Alex Murdaugh SC Lawyers Call for Insurance Plan Hearing




Alex Murdaugh Blanket

The Murdaugh family saga has dominated the news after another shootout, resignation and criminal charges – with Alex Murdaugh at the center of it all. Here are the latest updates on Alex Murdaugh.

Expand all

Lawyers for Alex Murdaugh have requested a preliminary hearing into charges related to an alleged failed suicide plot on September 4 for an insurance payment of $ 10 million.

The hearing will take place before a Hampton County magistrate and has not yet been scheduled.

Murdaugh attended the Hampton County Detention Center on September 16. The suspended Hampton lawyer faces charges of insurance fraud, conspiracy to commit insurance fraud and falsifying a police report.

SC’s Law Enforcement Division indicted him and his client Curtis Edward Smith in an alleged scheme to have Smith shoot and kill Murdaugh on a rural road in Hampton County in order to purchase an insurance policy- life for Murdaugh’s surviving son, Buster.

Murdaugh’s attorneys sent the request on Thursday, according to the documents. The hearing sets up a possible confrontation between prosecutors in the SC Attorney General’s office and defense attorneys Dick Harpootlian and Jim Griffin.

Murdaugh is currently in an out-of-state rehab facility on his $ 20,000 personal bond.

Murdaugh’s wife, Maggie, and her other son, Paul, were shot dead on June 7 in their Islandton home. The case is still under investigation by SLED which has gained national and state attention.

In addition to these two murders and insurance fraud charges, investigations now involving Murdaugh include three premature deaths, the alleged embezzlement of millions of dollars from his former law firm and an alleged scheme to embezzle the money. insurance of the estate of his late housekeeper, Gloria Satterfield. SLED is investigating all of this.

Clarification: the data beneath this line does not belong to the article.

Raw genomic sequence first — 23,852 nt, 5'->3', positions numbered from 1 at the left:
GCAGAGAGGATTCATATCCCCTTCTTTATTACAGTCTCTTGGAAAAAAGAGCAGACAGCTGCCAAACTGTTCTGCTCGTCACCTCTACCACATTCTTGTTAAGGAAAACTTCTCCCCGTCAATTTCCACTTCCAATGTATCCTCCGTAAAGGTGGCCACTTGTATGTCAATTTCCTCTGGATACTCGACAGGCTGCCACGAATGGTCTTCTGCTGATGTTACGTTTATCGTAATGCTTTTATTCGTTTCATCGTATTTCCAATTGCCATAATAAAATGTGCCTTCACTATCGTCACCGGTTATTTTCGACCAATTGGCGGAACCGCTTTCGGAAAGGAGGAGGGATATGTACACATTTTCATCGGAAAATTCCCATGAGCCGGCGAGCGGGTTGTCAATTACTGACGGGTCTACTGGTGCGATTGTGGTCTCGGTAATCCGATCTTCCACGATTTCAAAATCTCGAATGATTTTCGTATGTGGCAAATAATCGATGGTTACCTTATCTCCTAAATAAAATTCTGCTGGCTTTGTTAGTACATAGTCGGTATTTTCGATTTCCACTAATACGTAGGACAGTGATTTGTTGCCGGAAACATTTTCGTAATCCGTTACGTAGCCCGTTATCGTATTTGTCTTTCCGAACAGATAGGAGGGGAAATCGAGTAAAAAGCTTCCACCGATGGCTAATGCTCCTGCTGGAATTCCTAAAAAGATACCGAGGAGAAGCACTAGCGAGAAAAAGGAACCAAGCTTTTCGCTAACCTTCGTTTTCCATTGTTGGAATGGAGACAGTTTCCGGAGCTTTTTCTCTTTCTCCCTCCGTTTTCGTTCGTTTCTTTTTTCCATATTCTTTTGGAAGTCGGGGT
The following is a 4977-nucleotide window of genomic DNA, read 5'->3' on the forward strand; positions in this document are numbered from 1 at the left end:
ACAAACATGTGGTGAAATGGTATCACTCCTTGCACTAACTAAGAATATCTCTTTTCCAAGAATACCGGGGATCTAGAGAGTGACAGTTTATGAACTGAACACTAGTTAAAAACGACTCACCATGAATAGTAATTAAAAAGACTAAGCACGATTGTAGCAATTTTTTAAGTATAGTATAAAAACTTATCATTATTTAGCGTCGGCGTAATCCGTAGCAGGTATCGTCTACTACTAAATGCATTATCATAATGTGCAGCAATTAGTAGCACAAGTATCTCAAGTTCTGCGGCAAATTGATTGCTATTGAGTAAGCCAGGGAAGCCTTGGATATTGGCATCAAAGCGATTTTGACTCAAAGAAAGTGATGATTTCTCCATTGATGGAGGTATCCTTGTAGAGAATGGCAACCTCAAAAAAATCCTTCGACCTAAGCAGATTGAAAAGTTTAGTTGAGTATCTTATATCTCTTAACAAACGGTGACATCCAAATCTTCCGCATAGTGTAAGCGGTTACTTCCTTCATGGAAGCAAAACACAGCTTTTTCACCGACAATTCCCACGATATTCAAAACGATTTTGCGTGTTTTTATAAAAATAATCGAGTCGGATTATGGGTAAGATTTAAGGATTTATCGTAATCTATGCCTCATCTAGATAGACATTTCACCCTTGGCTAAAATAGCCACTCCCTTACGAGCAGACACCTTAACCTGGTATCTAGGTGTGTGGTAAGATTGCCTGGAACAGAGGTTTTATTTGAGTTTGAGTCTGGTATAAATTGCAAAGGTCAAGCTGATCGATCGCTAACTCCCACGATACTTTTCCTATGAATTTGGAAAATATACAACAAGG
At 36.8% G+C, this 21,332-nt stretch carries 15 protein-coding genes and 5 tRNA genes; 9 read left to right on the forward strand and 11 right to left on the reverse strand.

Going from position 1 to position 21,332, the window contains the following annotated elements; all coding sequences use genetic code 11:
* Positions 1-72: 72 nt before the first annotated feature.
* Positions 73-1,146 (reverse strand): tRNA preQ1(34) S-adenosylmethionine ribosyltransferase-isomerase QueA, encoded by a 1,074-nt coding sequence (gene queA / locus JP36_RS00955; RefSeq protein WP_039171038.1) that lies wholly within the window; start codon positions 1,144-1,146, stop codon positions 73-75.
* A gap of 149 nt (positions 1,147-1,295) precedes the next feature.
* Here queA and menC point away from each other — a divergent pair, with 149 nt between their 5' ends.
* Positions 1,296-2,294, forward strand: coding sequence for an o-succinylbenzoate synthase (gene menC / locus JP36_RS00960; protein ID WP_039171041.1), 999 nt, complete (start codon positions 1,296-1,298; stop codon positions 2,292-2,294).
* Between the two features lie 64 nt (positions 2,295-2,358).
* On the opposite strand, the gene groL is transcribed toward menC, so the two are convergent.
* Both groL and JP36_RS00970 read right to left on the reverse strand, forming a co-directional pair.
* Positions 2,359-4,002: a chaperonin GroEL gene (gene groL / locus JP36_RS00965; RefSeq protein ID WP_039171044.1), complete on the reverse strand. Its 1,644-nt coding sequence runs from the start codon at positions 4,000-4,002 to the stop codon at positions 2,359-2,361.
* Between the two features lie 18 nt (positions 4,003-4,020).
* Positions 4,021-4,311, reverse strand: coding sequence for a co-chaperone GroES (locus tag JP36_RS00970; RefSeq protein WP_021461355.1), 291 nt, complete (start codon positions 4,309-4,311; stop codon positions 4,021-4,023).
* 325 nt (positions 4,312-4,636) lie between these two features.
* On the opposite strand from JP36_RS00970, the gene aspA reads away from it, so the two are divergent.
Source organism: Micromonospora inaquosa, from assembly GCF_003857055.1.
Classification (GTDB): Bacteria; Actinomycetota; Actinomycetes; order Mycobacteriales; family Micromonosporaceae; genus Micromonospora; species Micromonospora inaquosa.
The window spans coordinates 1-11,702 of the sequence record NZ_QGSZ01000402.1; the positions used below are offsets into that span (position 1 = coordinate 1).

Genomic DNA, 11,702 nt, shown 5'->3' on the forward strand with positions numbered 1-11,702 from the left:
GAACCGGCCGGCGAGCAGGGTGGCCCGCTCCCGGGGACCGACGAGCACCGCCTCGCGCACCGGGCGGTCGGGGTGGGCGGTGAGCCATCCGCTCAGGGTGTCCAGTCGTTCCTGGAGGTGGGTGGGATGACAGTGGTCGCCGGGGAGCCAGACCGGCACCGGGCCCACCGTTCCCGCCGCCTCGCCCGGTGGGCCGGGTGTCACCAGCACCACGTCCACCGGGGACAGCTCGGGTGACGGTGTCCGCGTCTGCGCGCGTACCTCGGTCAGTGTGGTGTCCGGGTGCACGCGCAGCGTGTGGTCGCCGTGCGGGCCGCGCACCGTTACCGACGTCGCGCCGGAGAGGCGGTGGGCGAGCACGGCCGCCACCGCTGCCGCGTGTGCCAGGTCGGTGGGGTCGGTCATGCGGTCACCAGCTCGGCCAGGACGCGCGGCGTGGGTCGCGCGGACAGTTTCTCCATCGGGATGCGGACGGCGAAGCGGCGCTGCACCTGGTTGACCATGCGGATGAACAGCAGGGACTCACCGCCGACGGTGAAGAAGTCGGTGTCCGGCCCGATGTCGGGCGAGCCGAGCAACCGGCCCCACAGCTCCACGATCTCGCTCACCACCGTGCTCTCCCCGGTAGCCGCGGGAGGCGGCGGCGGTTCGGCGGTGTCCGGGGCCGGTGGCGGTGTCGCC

What does “probable cause” mean?

The purpose of pre-trial hearings in South Carolina is to establish whether police have “probable cause” when they arrest someone.

“Probable cause” is a standard of proof, meaning that the police have reasonable grounds to believe that a crime has been committed, but it is not as high a standard of proof as the “beyond” standard. of any reasonable doubt ”necessary to convict a person of committing a crime.

If a probable cause is found by a municipal judge or presiding magistrate, the case will be “linked”, meaning it will continue in the court system.

However, cases can also be “sent down” – reduced to a lesser offense – or dismissed at a preliminary hearing, said Daniel Coble, a Columbia lawyer and former Richland County magistrate who wrote a book on preliminary hearings published by the SC Bar.

Defense lawyers usually use preliminary hearings to get details of the evidence and try to convince the magistrate to issue a warrant against their client.

Affidavits at a preliminary hearing by a police officer may be used by the defense at a subsequent trial to indict parts of the prosecution case file.

Typically, the arresting officer or chief investigator must testify, and then the defense can cross-examine the officer. But the defense does not have the right to provide evidence.

An SLED officer will have to testify at the hearing before the magistrate and lawyers for Murdaugh.

News of the preliminary hearing was first reported by the Post and Courier newspaper.

This story was originally published September 24, 2021 at 7.18 pm.

Follow more of our reporting on Murdaugh family news and updates

View all stories

Jake Shore is a senior writer covering breaking news for The Island Packet and Beaufort Gazette. He reports on the criminal justice, police and justice system in Beaufort and Jasper counties. Jake is from sunny California and attended Fordham University in New York City. In 2020, Jake won a First Place Police Reporting Award from the South Carolina Press Association.

John Monk has covered courts, crime, politics, public corruption, the environment and other issues in the Carolinas for over 40 years. A US Army veteran who covered the US invasion of Panama in 1989, Monk is a former Washington correspondent for the Charlotte Observer. He has covered numerous death penalty trials, including those of Charleston church killer Dylann Roof, serial killer Pee Wee Gaskins and child killer Tim Jones. Monk’s hobbies include hiking, books, languages, music, and more.



Comments are closed.